thu 20/06/2019

The Good, the Bad & the Queen, Great Hall, Cardiff review - a jolly big knees-up | reviews, news & interviews

The Good, the Bad & the Queen, Great Hall, Cardiff review - a jolly big knees-up

The Good, the Bad & the Queen, Great Hall, Cardiff review - a jolly big knees-up

The return of Britain's most understated supergroup

Damon Albarn singing odes to a Britain that never quite was

“Our attendees are a select group, but we have a connection,” remarked Damon Albarn at the end of The Good, the Bad & the Queen’s set. He’s not wrong – much of the band had outgrown Cardiff’s Great Hall 25 years ago, but it proved the perfect venue for this musical love-in.

It was a show of two halves, quite literally. The first dedicated to the band’s recent album Merrie Land, and the second to their eponymous debut (which unbelievably is 12 years old). It’s clear why: both are concept albums with their own sound and themes. This time we’ve moved out to the seaside, emphasised by the support, organist Trevor Raven, and the grimly painted pier serving as backdrop. It’s all a bit haunting, especially with the marionette doll perched on the bass drum.

Merrie Land feels like the music that Brexit Britain has earned, all sarcastic nostalgia and twisted folk. As Albarn strutted across the stage, he conjured visions of a town crier, singing odes to a Britain that never quite was. Darting in and out of the light, he cackled and crowed and led singalongs. Not that Cardiff needed any encouragement; the recent single “Gun to the Head” might not be Albarn’s most famous work, but here it was sung back like a karaoke classic.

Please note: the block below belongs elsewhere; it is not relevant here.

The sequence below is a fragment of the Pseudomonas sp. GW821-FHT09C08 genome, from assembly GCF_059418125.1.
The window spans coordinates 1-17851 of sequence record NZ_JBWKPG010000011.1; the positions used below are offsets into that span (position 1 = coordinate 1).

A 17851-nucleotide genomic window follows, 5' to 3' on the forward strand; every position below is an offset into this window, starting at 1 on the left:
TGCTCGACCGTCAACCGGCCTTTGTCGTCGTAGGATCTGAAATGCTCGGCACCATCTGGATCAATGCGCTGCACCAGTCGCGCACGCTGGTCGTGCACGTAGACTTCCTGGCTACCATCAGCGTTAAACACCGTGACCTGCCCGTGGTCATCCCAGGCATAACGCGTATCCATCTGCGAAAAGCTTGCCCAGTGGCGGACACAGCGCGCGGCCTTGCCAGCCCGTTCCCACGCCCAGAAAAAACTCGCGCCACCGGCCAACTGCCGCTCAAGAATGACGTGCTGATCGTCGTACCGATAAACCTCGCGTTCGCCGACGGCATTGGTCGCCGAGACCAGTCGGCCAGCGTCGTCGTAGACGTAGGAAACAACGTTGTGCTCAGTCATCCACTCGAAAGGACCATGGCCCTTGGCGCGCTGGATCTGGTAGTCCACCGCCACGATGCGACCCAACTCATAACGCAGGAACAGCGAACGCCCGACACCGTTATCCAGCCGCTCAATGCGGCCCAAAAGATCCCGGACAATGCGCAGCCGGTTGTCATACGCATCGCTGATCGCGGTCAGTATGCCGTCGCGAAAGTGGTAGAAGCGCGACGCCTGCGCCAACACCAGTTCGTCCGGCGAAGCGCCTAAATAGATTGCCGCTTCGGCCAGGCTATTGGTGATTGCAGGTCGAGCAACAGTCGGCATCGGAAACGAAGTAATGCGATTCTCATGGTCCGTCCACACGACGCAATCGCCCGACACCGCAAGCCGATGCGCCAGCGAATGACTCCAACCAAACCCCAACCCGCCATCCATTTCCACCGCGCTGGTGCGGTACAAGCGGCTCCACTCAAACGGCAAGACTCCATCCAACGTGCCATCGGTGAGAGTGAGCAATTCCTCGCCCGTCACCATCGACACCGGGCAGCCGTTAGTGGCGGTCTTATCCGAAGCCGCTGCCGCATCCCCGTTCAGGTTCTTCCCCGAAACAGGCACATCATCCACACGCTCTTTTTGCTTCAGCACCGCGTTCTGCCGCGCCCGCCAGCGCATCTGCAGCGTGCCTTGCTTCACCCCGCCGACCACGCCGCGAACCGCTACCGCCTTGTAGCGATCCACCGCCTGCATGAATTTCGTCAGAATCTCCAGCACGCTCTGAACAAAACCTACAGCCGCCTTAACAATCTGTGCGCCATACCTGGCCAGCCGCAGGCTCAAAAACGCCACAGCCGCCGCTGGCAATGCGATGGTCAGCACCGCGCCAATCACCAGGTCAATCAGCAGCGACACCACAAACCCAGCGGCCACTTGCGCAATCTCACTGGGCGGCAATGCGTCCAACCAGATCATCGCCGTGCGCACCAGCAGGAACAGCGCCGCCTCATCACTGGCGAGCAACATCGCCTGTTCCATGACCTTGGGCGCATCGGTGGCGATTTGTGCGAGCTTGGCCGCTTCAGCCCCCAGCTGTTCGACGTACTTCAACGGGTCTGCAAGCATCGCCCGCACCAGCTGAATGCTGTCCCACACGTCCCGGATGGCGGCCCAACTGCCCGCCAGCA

You wouldn’t think it listening to the record, but live it is music to dance to. How could it not be with that rhythm section? Don’t be fooled by the folky flutes on “Drifters & Trawlers”, Paul Simonon’s basslines still punch you in the heart as he forms infectious dub grooves with the legendary Tony Allen.

The show could have ended after 45 minutes and no one would have complained. Instead, we were treated to a complete revisiting of their first record, now with an added gorgeous string section. The songs sounded strangely optimistic; music from a different time, perhaps. “Northern Whale” and “Green Fields” brought further singalongs, before ending in pandemonium on the titular closer “The Good, the Bad and the Queen”.

It’s clearly a passion project for the band - you could tell by the look on Albarn’s face. A huge grin was plastered on throughout. At one point, he was even convinced to jump into the crowd for a hug. Like he said, it might not be their most commercial venture, but it looks like the most enjoyable, and in those singalongs, we’re all part of the supergroup.

@OwenRichards91

It might not be their most commercial venture, but it looks like the most enjoyable

rating

Editor Rating: 
4
Average: 4 (1 vote)

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‘Twas a great gig...but Northern Whale was not played...

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